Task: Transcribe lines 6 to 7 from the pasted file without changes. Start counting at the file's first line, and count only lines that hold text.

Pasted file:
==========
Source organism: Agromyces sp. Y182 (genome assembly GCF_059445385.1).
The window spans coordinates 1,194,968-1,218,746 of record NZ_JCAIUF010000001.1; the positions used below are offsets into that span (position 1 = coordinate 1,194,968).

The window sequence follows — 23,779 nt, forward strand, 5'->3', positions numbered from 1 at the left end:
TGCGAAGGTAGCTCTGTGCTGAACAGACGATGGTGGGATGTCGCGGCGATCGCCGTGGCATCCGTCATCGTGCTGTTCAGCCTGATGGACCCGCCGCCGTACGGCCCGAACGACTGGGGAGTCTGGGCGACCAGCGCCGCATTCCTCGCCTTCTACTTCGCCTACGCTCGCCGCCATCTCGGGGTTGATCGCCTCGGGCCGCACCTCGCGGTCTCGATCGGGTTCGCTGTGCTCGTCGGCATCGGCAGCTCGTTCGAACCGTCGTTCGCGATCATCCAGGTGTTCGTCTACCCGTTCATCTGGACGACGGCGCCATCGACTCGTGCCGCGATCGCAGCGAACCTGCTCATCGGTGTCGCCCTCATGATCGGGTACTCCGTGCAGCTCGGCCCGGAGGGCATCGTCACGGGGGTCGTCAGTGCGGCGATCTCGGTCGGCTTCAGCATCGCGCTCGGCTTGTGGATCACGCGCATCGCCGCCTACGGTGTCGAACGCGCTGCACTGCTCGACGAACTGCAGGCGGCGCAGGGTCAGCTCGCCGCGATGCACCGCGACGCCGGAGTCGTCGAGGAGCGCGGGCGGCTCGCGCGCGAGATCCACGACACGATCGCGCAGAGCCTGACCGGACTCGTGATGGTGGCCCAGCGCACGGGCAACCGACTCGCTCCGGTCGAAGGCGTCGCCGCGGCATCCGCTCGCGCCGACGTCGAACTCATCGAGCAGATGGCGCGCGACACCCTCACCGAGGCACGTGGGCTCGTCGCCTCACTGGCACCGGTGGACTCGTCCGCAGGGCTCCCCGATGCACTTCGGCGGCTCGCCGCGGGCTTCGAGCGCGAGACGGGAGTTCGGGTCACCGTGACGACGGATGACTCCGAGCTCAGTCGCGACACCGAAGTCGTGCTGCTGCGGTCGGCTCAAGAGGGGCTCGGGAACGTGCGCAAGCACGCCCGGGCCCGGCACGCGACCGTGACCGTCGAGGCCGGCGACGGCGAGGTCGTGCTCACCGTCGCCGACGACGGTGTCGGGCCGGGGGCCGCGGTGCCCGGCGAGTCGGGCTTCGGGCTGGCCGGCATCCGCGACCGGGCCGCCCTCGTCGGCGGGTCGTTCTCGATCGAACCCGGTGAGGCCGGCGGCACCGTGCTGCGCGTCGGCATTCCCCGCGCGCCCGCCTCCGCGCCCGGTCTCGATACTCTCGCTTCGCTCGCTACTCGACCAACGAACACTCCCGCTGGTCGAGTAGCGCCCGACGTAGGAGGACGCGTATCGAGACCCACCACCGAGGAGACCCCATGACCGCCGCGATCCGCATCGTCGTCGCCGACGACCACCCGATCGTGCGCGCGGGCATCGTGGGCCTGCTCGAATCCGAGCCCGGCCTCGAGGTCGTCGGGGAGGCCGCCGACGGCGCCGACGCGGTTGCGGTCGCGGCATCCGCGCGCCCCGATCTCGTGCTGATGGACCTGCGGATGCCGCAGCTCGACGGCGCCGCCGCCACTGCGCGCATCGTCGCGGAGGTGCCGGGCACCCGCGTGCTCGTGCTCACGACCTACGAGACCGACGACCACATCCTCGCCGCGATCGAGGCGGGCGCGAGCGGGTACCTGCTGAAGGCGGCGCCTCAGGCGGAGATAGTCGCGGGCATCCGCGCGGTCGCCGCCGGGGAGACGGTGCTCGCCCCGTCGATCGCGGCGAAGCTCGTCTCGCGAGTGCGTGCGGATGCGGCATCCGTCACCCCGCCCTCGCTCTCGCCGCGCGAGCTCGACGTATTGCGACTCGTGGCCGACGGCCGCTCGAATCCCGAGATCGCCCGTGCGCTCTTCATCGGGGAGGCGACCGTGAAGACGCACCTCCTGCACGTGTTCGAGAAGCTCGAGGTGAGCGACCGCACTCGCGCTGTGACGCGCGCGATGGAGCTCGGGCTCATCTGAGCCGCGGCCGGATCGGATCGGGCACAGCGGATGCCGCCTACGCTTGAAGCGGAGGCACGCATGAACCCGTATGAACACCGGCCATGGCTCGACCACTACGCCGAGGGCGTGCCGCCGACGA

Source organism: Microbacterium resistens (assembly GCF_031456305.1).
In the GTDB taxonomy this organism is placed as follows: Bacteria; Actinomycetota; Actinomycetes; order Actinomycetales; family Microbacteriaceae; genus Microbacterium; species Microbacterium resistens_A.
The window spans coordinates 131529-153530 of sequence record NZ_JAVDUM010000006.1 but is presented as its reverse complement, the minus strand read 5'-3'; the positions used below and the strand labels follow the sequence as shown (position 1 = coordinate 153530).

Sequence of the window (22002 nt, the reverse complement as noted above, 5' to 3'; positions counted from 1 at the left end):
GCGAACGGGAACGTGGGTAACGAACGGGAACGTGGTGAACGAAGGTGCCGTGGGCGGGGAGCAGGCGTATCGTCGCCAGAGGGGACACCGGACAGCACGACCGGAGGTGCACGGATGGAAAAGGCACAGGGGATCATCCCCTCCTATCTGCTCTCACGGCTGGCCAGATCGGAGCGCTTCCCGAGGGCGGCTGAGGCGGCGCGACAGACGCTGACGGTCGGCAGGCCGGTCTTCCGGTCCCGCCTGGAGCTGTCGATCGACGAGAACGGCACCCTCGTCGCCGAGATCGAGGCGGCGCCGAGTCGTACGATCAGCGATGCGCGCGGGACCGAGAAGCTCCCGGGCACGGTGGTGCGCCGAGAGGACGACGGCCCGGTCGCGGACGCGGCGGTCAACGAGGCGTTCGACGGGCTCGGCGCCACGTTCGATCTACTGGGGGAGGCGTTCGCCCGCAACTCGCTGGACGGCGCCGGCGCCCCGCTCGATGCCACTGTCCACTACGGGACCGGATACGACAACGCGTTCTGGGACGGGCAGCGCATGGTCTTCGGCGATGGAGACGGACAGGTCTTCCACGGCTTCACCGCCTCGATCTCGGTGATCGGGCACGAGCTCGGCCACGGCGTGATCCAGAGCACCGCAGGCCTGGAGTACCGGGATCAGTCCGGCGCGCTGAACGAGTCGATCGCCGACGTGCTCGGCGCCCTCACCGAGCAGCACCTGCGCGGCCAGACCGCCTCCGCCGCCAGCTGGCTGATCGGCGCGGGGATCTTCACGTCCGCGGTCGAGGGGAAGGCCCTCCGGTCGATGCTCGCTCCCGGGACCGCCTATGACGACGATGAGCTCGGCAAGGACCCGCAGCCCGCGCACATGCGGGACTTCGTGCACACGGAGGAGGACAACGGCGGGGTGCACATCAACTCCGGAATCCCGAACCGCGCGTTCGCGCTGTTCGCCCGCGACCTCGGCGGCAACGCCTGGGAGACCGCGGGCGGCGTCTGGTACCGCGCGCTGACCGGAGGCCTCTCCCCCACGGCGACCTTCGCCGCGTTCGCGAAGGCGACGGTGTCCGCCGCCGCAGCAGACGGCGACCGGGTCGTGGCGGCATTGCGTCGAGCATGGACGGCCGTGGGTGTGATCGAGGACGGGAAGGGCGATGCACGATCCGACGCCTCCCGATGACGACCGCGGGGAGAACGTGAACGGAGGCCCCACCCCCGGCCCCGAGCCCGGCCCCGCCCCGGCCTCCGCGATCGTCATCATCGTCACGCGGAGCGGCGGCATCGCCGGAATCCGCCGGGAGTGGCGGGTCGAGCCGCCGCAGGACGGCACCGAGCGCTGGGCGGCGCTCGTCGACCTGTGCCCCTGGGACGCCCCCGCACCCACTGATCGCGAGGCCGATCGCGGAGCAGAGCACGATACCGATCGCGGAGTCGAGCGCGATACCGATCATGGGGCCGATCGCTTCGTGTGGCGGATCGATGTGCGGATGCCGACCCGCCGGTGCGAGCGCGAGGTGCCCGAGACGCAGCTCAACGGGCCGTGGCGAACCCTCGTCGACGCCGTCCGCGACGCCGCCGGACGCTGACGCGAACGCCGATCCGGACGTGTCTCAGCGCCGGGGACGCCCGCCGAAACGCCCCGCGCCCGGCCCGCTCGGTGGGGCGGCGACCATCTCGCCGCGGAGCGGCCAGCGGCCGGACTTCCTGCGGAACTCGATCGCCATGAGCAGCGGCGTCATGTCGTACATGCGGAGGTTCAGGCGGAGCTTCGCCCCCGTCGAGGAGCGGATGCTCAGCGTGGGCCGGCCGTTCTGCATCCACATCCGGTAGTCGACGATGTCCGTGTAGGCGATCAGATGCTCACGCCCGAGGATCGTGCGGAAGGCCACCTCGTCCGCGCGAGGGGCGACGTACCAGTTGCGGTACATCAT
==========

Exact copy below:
In the GTDB taxonomy this organism is placed as follows: Bacteria; Actinomycetota; Actinomycetes; order Actinomycetales; family Microbacteriaceae; genus Microbacterium; species Microbacterium resistens_A.
The window spans coordinates 131529-153530 of sequence record NZ_JAVDUM010000006.1 but is presented as its reverse complement, the minus strand read 5'-3'; the positions used below and the strand labels follow the sequence as shown (position 1 = coordinate 153530).